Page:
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The Oldfield UFO Film - Evidence that some UFOs are mirages

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posted on Aug, 27 2009 @ 07:23 PM
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reply to post by Arbitrageur
 



Regarding how bright it was outside, I found that the sunset occurred in Fairbanks (near the "mothership") between 2-3PM local time on December 21, the shortest day of the year. I never was able to find the time of sunset on the date of the JL1628 sighting, let me know if you find it.


Well, the simulator also makes realistic weather, so the sunset is accurate. The problem is that while I was flying, I could still see the sun. That raises the issue of illumination. If you cover the source of the light, the brightness you see comes from the objects that "absorve"/reflect that light, right? like when you're driving (again, lol) and you cover the sun with your hand, but all around you still shines.

I'm going to confirm that tomorrow (it's getting late) in the simulator, maybe I putted something wrong on the specifications.


But I don't have to tell you the pilots may see more light in the sky than the ground time for sunset might indicate.


Yes. That's why even a plane that is travelling 10,000ft below you could not be affected by the light the same way you do.

As a demonstration about the Earth's shape:

In WW2 the U-boats were scouting for ships, in clear weather. If you raised the scope a little bit you could see the smoke from the ship.

If you raised the scope 5 meters, you could see the top of the ship.

If you would decrease you depth, you would see half of the ship, and if you surfaced, you could see the ship.

That's how much the Earth's shape and your height influences your sight over distances.

[edit on 27/8/09 by Tifozi]




posted on Aug, 27 2009 @ 08:03 PM
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reply to post by Tifozi
 


OK thanks Tifozi!

I haven't been able to find a photo of the Allen army airfield at night, but I did run across an airfield photo that reminded me of one of Cpt. Terauchi's drawings so I posted it below.

Does anyone besides me see the slightest resemblance between these lights and the pilots drawings? Not an exact match certainly but some similar characteristics with long strings of horizontal lights just like the captain drew.





Tifozi I read that the larger airports generally have center lights, but the smaller airports generally don't, is that true?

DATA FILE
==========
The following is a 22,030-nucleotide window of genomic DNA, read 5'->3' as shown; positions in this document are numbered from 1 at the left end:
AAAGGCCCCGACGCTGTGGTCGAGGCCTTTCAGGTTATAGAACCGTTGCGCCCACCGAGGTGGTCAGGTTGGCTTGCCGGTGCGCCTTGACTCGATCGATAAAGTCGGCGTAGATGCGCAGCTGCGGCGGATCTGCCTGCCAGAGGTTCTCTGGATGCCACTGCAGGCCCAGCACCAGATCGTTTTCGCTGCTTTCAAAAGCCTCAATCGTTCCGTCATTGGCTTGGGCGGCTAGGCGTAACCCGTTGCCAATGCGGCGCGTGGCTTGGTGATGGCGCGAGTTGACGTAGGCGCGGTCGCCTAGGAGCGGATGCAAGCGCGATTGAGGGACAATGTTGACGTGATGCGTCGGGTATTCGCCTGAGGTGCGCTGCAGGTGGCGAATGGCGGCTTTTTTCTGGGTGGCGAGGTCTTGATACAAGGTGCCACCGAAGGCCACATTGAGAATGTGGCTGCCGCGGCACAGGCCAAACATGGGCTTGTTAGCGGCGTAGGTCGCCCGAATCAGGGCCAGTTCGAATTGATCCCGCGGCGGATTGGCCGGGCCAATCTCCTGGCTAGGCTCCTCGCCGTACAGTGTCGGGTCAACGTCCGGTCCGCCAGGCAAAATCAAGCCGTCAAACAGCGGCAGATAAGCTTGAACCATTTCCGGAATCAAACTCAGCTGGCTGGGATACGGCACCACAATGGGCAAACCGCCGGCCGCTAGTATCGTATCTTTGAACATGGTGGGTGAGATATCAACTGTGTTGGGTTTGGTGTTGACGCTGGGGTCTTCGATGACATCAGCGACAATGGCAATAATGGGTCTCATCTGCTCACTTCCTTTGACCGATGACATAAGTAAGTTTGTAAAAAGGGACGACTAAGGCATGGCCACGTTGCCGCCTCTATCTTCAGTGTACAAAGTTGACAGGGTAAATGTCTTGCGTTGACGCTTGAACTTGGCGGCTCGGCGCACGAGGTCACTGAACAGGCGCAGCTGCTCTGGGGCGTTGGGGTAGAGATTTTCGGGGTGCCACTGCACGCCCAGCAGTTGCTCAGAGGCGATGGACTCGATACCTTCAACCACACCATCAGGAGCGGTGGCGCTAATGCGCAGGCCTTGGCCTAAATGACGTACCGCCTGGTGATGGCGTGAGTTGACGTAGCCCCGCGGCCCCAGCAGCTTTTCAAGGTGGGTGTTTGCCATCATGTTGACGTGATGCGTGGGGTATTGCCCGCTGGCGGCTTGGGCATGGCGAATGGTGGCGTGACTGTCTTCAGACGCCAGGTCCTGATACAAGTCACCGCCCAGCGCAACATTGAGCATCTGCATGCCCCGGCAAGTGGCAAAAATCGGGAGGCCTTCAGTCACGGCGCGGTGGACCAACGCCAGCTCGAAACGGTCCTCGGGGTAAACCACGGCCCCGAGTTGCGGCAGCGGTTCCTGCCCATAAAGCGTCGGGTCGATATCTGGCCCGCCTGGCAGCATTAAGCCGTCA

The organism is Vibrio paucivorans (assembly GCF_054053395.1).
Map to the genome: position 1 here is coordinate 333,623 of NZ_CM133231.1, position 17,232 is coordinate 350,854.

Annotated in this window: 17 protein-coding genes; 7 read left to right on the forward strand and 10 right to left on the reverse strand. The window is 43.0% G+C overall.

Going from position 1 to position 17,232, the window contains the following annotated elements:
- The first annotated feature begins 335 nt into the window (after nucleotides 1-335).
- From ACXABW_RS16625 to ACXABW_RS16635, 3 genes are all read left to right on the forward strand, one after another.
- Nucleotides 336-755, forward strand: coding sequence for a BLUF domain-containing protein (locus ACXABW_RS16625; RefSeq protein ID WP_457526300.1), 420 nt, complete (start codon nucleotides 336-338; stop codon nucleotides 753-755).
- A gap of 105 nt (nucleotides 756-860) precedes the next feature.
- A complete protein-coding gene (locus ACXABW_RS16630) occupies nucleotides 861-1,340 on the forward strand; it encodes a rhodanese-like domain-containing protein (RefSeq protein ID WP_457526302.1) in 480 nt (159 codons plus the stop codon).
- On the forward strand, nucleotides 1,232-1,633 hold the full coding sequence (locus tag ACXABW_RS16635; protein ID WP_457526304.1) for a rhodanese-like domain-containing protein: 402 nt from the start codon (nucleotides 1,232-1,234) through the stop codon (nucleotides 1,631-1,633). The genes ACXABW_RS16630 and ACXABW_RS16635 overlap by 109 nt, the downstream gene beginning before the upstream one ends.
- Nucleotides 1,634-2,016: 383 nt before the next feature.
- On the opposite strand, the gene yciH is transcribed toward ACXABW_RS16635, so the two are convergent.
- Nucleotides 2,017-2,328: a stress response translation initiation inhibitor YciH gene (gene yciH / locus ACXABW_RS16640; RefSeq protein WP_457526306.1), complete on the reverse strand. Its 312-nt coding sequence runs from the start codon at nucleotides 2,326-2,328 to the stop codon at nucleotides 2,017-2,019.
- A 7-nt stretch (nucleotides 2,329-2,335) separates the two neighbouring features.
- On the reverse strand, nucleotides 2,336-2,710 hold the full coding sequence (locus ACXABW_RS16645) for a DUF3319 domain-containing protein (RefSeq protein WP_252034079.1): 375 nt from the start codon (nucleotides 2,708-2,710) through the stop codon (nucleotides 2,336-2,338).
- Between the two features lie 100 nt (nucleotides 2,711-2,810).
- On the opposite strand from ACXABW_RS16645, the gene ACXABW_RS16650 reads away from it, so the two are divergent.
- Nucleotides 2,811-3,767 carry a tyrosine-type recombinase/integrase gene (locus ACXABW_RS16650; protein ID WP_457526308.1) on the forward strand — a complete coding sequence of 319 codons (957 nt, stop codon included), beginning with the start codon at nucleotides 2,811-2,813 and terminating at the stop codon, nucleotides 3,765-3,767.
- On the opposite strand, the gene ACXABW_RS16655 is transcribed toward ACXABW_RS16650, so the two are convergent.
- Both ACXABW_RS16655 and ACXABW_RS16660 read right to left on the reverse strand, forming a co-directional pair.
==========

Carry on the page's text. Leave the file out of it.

If I take all the center lights out of that picture, it starts to look a little more like the drawing, but still not an exact match.

Or do we know if PABI even has any approach lights like that?

Captain's drawing borrowed from Internos' thread, thanks Internos!



[edit on 28-8-2009 by Arbitrageur]



posted on Aug, 27 2009 @ 11:29 PM
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Here's an interesting photo of a mirage:

www.polarimage.fi...


I circled the white area because it's apparently a reflection of some kind of white area on the ground, that I can barely even see from this vantage point!

If you imagine a reflection like this of a runway at dusk, the runway lights will be much brighter than the surrounding area.

So even though the reflection would include the bright runway lights and the surrounding darker area, the surrounding darker area would not be visible against the dark background, hence you would then see some airport lights suspended in the sky.

Every pilot knows there are no airports in the sky, so what else could it be? A spaceship perhaps? It sure as heck can't be a runway at 33,000 feet altitude, right? I think the pilot would rule out that possibility immediately, and who could blame him? But he may not be correct in ruling out that possibility.

I think this photo may be showing us some distortion and possibly magnification of some extremely distant ground based images, but in any case we can clearly see a large white object in the sky that doesn't show up too well on the horizon.

Now think about the temperature inversion over Alaska and use your imagination a little bit looking while looking at this photo.

If the pilot does see runway lights suspended at 33,000 feet in conditions like these, it's probably not something which he frequently experiences , and in fact he may have never seen anything like it before.

A few of my observations:

1. We have a temperature inversion which might cause a mirage.
2. All the pilot's sightings of light appear to be in the direction of an airport.
3. The pilots drawings bear an uncanny resemblance to airport lights, if you allow for the distortions a mirage will produce. (except for the mothership which looks like a big cloud and we have a picture of a big cloud right where he saw the mothership).
4. The pilot is not expecting to see runway lights in the sky, plus they are distorted to make it even more difficult to recognize them as such. Therefore he is understandably unable to identify them as airport lights.

Food for thought! Enjoy the photo!






[edit on 27-8-2009 by Arbitrageur]



posted on Aug, 28 2009 @ 05:52 AM
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Arbitrageur, Kandinsky & Tifozi.....

I must commend you for such a fascinating debate regarding this most interesting of UFO cases.

Such work will keep ATS strong.




posted on Aug, 28 2009 @ 08:24 AM
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reply to post by Sam60
 


Don't forget about Internos and all the other people that made contributions to this debate. I'm looking forward to read the internos opinion about all of the new data that has been posted.



posted on Aug, 28 2009 @ 11:17 AM